Tuesday, December 13, 2011

State Work Study provides students career skills, experience

State Work Study, a program that enables students at 55 public and independent institutions in Washington to earn part of the cost of their education, faces suspension in the Governor’s proposed 2012-13 supplemental budget, although it appears to have escaped the initial round of cuts being proposed by the House and Senate during the current special session.
Just a few years ago, before it was reduced by two-thirds, the program served nearly 9,500 students. Now it is projected to serve 3,500, many of whom report they won’t be able to stay in school if the remaining program funding is cut, said Rachelle Sharpe, director of student financial assistance at the HECB in testimony before the House Higher Education Committee on Monday.
Sharpe highlighted key facts about the program, emphasizing its role helping students nearing graduation gain critical skills, experience and employment opportunities while increasing the productivity and profitability of state businesses.
As an example of how the program benefits both students and employers, Sharpe cited the Seattle Biomedical Research Institute focused on curing infectious diseases, which has hired 200 work study students over the last decade. Fifteen of those student employees continue to work for the company as permanent employees after graduation, and the firm continues to praise students’ contributions to its progress.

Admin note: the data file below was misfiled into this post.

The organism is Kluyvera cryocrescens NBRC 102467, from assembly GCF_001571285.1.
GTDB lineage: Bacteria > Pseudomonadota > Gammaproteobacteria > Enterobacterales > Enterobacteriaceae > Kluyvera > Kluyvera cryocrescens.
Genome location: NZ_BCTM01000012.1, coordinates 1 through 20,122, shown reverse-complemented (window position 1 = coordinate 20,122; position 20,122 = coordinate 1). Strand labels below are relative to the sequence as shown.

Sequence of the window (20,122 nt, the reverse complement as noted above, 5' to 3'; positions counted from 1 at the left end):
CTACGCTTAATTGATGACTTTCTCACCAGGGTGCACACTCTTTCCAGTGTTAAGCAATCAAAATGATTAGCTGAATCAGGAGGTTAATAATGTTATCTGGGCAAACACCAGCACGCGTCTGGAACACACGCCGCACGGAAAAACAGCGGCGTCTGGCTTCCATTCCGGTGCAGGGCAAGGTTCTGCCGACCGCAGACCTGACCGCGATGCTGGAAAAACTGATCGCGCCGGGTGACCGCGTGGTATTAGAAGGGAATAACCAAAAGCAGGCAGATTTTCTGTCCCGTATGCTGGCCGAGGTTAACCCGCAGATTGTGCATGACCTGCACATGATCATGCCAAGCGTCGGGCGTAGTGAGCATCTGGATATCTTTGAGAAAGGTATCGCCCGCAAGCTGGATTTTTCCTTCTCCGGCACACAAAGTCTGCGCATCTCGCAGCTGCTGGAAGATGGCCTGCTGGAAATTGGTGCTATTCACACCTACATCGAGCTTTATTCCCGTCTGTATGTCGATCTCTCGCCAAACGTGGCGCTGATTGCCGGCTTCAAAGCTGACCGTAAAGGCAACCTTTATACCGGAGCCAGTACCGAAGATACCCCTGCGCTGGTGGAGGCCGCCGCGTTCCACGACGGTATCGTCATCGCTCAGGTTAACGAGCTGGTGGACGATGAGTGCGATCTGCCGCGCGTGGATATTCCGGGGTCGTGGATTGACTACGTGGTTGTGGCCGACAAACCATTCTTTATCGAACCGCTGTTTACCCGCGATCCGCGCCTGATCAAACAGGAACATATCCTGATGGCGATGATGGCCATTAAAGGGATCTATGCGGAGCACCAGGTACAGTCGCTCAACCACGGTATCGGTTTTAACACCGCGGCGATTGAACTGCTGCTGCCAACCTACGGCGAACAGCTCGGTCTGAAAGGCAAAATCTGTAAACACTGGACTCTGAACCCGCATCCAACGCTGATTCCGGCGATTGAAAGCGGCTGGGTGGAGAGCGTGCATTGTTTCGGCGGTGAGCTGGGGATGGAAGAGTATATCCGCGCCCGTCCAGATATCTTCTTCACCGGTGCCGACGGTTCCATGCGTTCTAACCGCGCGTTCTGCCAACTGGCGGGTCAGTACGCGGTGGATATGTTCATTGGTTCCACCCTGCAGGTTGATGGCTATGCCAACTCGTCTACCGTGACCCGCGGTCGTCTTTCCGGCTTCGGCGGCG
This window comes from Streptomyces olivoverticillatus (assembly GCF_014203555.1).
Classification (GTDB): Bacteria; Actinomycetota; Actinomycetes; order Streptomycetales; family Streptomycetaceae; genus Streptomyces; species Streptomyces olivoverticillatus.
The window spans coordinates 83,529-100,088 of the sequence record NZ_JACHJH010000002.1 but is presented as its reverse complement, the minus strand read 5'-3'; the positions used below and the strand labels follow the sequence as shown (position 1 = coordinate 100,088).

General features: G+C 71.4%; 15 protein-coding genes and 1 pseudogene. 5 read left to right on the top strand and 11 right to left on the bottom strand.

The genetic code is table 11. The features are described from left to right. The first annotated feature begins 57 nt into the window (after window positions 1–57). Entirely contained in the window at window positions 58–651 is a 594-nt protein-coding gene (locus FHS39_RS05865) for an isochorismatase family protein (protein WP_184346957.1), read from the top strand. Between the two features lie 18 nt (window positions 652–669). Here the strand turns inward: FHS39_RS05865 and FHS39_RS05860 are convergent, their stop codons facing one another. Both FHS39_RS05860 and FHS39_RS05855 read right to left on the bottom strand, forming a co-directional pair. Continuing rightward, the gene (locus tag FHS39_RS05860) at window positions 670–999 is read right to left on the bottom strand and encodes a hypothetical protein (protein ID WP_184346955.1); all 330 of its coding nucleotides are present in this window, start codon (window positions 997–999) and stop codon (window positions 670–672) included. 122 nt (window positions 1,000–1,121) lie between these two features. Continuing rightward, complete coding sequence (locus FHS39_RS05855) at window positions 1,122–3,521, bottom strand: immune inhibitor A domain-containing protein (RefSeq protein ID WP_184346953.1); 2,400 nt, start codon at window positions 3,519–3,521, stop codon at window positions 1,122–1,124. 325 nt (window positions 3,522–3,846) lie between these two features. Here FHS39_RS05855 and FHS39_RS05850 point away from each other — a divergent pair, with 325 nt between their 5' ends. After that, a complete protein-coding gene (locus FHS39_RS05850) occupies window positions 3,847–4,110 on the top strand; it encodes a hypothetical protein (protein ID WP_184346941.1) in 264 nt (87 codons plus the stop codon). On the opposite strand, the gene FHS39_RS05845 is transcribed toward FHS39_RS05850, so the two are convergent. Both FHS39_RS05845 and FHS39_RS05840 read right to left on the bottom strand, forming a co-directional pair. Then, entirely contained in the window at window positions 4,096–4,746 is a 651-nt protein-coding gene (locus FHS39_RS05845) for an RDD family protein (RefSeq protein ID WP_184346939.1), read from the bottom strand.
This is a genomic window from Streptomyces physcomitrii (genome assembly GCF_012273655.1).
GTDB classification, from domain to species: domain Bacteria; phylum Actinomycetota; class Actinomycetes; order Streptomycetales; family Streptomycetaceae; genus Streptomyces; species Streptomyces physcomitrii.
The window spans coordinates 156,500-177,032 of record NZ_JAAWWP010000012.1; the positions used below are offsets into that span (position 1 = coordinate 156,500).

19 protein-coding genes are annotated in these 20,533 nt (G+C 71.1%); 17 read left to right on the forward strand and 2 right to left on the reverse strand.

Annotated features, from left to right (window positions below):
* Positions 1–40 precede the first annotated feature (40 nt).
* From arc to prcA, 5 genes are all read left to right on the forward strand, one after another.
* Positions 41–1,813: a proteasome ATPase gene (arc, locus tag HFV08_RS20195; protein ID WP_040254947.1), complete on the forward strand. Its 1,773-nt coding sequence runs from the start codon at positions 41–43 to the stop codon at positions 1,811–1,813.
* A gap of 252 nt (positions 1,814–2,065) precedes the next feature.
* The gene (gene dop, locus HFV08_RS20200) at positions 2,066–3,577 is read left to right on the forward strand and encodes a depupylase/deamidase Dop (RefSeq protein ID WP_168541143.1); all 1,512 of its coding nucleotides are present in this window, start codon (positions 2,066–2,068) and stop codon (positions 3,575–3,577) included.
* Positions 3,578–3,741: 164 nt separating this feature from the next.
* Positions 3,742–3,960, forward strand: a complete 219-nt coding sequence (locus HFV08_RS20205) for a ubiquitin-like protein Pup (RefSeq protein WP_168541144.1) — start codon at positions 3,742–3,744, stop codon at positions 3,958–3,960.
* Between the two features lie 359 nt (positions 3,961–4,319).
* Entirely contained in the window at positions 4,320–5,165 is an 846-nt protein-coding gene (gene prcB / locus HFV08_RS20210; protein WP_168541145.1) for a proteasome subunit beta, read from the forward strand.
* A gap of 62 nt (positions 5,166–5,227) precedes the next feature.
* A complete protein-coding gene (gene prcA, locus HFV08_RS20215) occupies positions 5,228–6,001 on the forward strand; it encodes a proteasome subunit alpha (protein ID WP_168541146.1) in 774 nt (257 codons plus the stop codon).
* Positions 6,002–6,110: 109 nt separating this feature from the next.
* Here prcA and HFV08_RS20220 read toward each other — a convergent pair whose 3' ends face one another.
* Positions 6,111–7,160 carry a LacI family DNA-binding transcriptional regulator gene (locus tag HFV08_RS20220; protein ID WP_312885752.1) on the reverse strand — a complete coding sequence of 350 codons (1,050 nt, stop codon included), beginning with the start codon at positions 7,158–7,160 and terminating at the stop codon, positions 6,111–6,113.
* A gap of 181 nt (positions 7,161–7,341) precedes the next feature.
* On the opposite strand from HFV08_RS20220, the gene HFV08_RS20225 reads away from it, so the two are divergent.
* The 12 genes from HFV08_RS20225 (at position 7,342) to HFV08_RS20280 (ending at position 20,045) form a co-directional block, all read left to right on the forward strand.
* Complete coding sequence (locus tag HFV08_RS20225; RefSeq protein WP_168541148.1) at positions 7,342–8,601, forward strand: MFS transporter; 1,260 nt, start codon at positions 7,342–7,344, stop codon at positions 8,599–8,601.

About 2,000 employers statewide participate, paying a percentage of the students’ wages as well as all benefits costs. Washington recently increased the amount employers must contribute to the program in an effort to offset funding reductions to needy students. Off-campus, for-profit employers now must pay 60 percent of student wages, on-campus employers pay 40 percent of wages, and off-campus non-profits as well as STEM employers pay 30 percent.   
Sharpe indicated that two rounds of increased match rates since 2009-10 have been challenging for employers in terms of maintaining previous levels of program participation. The state program pays a somewhat higher wage rate than the separate federal work study program, which also is available to participating institutions. Both programs provide institutions significant flexibility in making individual awards.
State Work Study program funds are used, in many instances, to assist upper-level or graduate students who are progressing toward or nearing completion of degrees. Federal work study funds, on the other hand, are often used by institutions to assist students in their first year or two, Sharpe said.